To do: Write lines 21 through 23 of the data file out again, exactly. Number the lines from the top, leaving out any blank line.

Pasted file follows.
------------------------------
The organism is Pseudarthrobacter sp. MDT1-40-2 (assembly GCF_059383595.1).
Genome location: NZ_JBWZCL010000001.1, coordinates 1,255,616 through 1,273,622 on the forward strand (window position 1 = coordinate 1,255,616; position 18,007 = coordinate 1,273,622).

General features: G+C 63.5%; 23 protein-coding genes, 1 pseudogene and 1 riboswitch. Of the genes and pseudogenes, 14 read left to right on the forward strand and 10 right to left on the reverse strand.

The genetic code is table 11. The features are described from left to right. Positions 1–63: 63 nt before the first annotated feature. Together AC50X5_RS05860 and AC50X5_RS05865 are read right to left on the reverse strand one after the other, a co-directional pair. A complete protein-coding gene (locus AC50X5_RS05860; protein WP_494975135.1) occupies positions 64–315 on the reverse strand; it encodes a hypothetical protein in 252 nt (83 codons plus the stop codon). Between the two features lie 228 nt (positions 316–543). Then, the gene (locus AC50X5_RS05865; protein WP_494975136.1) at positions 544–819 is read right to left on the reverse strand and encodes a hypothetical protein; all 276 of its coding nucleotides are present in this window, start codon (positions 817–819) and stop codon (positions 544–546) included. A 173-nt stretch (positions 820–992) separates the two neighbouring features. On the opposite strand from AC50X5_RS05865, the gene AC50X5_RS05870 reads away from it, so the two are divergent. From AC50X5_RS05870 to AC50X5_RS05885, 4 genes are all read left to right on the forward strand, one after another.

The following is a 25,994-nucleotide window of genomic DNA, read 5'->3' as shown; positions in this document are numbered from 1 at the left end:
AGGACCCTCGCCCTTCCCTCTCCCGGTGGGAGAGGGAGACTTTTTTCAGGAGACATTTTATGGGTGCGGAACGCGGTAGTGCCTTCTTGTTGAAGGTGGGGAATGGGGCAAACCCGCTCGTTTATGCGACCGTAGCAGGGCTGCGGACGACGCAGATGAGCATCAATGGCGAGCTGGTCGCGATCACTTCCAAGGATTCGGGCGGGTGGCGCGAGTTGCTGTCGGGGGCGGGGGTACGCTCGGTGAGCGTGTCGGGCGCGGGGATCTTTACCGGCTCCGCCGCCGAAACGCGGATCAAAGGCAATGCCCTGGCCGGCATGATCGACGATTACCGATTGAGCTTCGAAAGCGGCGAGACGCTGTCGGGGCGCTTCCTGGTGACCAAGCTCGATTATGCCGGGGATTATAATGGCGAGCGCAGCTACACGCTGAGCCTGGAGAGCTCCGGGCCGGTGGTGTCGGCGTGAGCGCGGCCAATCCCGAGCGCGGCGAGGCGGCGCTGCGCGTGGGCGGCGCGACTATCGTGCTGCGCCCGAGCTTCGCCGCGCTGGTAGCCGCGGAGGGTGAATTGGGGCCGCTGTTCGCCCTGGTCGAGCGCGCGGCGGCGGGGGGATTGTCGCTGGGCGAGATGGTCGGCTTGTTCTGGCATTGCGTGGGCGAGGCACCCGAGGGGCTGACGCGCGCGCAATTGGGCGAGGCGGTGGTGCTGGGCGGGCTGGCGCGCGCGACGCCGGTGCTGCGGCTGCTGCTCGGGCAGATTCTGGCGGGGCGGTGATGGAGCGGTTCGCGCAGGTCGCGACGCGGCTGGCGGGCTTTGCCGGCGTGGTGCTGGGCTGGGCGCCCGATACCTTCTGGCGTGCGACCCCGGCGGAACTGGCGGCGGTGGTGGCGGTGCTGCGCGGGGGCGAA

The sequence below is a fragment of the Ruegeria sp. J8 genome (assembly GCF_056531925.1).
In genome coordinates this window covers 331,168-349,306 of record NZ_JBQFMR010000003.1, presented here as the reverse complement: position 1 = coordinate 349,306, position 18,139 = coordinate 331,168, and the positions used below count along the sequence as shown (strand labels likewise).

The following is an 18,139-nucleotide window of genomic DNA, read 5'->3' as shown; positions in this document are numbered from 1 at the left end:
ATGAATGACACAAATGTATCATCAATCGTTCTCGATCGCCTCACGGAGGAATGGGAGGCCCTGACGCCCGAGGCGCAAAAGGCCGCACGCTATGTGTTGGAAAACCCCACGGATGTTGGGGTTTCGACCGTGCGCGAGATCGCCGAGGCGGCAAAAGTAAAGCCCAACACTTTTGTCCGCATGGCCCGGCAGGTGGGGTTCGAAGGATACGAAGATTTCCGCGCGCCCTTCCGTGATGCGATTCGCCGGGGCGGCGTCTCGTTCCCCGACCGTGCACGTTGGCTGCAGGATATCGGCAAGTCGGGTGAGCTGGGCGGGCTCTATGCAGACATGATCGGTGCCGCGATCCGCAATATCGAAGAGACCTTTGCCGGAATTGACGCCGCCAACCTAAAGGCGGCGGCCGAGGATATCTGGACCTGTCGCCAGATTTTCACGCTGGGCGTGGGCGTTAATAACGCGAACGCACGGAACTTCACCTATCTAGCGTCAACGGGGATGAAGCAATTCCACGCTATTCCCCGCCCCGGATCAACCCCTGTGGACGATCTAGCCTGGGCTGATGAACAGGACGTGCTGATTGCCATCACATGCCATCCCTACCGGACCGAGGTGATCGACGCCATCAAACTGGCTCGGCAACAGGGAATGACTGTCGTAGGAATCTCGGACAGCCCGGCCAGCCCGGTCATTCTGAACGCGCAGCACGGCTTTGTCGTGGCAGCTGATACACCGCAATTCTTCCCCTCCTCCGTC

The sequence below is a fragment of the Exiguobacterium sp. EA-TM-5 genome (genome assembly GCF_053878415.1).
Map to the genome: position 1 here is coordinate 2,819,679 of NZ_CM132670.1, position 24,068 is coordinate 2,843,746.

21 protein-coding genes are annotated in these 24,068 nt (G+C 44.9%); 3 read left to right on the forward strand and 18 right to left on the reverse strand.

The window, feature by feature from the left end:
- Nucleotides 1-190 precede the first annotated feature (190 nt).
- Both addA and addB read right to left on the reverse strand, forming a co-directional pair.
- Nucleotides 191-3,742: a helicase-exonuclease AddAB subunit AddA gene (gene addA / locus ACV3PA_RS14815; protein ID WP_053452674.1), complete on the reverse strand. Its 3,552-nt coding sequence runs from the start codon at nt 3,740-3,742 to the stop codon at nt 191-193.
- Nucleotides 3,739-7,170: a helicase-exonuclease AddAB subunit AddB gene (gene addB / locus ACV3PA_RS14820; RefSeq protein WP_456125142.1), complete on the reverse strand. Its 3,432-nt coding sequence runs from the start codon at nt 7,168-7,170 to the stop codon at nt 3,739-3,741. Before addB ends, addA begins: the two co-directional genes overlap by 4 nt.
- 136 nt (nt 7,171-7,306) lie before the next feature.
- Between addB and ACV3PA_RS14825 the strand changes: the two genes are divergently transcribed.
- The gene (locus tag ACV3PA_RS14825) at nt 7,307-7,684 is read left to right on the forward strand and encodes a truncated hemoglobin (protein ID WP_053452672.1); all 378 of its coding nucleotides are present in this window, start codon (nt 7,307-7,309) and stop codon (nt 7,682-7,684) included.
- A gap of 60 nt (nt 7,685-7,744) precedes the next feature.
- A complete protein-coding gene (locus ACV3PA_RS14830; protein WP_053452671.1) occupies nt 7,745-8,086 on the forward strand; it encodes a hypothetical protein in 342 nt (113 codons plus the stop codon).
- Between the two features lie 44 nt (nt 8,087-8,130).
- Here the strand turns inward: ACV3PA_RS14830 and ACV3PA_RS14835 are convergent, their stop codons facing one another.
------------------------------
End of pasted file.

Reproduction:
- The gene (locus tag ACV3PA_RS14825) at nt 7,307-7,684 is read left to right on the forward strand and encodes a truncated hemoglobin (protein ID WP_053452672.1); all 378 of its coding nucleotides are present in this window, start codon (nt 7,307-7,309) and stop codon (nt 7,682-7,684) included.
- A gap of 60 nt (nt 7,685-7,744) precedes the next feature.
- A complete protein-coding gene (locus ACV3PA_RS14830; protein WP_053452671.1) occupies nt 7,745-8,086 on the forward strand; it encodes a hypothetical protein in 342 nt (113 codons plus the stop codon).